Seven scary stories. Choose your two favorites. Voting ends 11:59 p.m. Sunday, November 3rd.

Haunted (#1)
Haunted - The Closet
Haunted (#2)
Haunted (#3)

Author Topic: Vote Now Flash Fiction Challenge #72  (Read 913 times)

Offline Laura H

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Vote Now Flash Fiction Challenge #72
« on: October 29, 2013, 10:46:00 PM »
Haunted (#1)

Christopher swept back into the room, all rolling eyes and drawn-out sighs.  “Thank goodness that shift is over”, he drawled. “Bad one?” said Nicholas sympathetically.  “Screamers, all of them. No fun, really, too easy”.  He sighed.  Drooped a bit.  “Did you get a look at the next lot, then?”  Christopher opened one eye, regarded him laconically.  “A glimpse on my way overhead.  Mainly men.  Couple of women and kids. Should be ok”.  Nicholas thought about this; decided on today's tactics.  Creepy.  A bit floaty, maybe.  Some sepulchral groans might be appropriate. He hated it when they weren't suitably scared; it made him feel ....inadequate.  Christopher preferred the cynical ones; loved lulling them into complacent smugness before launching himself right at them.  Isabel – well, she really wasn't cut out for it at all, was she?  Got all upset every time she swanned through a wall and frightened someone.  Kept whining about causing people nightmares.  If she was that miserable as a Haunter, she'd be better off joining the Seance Department; lots of comfort and hope over there, even if most of it was twaddle. 

Nicholas adjusted his head, and drifted out the door.  Benjamin and Rebecca were coming towards him, laughing and clutching each other.  “What have you done?”, he asked sternly.  The children skidded to a halt, their translucent beauty catching him where his heart used to be.  He shrugged it off, and eyed the guilty-looking pair.  “Rebecca snuck right up to this horrid man, who kept saying that there was no such thing as us, and yelled right in his ear – 'BUT HERE I AM!'” “He fell right over onto a table”, added Rebecca gleefully.  Nicholas chuckled and went on, confident that this shift would bring some more delicious terror to the customers. He loved Haunting.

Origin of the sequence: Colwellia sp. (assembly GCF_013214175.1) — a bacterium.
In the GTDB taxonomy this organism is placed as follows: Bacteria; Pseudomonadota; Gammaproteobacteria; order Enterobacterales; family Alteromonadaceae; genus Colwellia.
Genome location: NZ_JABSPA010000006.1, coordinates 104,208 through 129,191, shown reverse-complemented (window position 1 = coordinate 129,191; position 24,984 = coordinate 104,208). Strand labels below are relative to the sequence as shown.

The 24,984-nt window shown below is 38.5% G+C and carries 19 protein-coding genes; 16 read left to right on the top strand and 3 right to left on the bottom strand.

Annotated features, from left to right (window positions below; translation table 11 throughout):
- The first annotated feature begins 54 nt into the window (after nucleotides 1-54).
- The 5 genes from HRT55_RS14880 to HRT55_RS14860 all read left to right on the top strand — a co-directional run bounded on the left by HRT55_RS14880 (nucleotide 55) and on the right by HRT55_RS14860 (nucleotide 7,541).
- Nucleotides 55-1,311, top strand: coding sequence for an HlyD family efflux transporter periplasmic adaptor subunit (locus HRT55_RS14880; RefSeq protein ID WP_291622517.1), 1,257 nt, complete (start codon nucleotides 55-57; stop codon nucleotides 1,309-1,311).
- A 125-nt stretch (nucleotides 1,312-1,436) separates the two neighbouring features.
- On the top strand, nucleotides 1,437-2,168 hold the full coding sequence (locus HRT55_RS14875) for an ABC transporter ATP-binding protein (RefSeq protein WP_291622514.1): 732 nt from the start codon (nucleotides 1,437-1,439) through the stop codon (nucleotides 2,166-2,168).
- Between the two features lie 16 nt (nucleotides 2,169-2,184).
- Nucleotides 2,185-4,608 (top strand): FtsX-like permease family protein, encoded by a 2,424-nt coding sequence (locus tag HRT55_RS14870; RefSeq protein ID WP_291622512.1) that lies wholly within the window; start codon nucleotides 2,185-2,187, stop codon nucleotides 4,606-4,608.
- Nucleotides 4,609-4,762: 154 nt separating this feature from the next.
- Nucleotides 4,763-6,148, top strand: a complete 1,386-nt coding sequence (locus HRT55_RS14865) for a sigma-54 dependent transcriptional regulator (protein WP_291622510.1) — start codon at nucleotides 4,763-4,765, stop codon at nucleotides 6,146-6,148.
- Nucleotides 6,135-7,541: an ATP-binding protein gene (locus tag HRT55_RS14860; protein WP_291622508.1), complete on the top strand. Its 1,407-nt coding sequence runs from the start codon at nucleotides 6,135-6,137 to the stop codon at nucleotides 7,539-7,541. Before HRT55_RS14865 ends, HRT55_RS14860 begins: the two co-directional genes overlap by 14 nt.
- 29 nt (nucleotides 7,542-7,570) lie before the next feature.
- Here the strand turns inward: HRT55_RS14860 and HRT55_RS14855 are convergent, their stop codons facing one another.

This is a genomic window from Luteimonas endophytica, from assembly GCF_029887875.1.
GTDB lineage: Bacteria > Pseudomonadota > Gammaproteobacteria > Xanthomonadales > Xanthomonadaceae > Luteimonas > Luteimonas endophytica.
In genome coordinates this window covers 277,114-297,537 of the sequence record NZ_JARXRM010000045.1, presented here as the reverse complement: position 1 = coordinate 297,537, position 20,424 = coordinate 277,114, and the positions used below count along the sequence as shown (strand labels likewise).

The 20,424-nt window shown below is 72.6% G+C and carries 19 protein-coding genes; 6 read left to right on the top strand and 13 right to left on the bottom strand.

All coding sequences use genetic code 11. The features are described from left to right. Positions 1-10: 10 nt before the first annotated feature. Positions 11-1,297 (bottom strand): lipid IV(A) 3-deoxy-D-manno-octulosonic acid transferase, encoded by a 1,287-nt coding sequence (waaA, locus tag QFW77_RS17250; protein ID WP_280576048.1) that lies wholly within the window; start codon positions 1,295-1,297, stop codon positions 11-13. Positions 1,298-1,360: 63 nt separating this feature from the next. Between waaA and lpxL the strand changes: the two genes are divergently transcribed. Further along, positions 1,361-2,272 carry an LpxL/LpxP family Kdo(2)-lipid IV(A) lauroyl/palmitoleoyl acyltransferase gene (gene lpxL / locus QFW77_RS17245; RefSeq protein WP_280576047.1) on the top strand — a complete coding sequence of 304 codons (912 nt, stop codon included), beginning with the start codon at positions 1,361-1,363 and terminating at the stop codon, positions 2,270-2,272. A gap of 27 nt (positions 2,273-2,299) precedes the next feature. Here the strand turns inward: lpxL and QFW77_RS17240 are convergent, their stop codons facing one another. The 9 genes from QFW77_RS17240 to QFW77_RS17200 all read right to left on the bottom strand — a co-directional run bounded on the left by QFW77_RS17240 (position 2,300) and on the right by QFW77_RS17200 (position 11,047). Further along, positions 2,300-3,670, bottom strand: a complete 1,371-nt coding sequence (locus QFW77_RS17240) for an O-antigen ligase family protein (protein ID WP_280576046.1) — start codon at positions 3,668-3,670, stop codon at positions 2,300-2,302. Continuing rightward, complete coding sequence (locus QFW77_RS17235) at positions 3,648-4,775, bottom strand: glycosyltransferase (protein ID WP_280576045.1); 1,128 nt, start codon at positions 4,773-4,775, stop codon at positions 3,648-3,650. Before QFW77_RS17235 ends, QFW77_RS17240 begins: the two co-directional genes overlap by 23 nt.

Sam Patterson had been their scapegoat. Killings had gone far enough, and they needed an end. His trial made the news - ‘De-ranged Musician Kills Family of Five’. The town councillors hid as best they could the secret that their most prominent member did the crimes. Sam remained adamant on his innocence. It didn‘t matter, a town gone Frankenstein wanted him dead. They tore him from his cell and burnt him alive tied to a statue in the park. 
That June; to bury their crime, the town decided to host a jazz festival in that same park. Most grumbled it was too soon. That there was still that lingering stench.   

But by morning, that day, strangers had filled their barren sidewalks and come evening, a mass of colourful balloons blotted the sky. The crowd waited.

Finally a lone man stepped up to the microphone.

“Is this on?”

He began tapping his foot. Uncontrollably the crowds’ left hands raised high, some sparked lighters in time. Beach balls, filled with hydrogen to give higher bounces, caught those tiny sparks and instantly burst into flames engulfing those near. Strings holding two hundred other balls from soaring into the sky made it easy for panic to spread. Their resultant explosion shattered windows in Quinbey, a town 4 miles away.

Security cameras swore at the inquiry, that the man on stage was Sam Patterson. Even though it defied logic, they watched him laugh whenever people ran into each other. 

Fires roared and the people screamed - all caught in silent pictures.

Government Officials covered it up, but the video went viral.

The town eventually ghosted. Those in Quinbey say on clear nights they can hear Sam’s tapping - when the wind is just right. Most lock their doors and wait for the music to stop.

Haunted - The Closet

Stan stared into the small room. "No. I won't. "

"Confront your fears, Stan. You can do it."

"It's too much. No, I just can't." His anguished tones told her he'd gone as far as he could.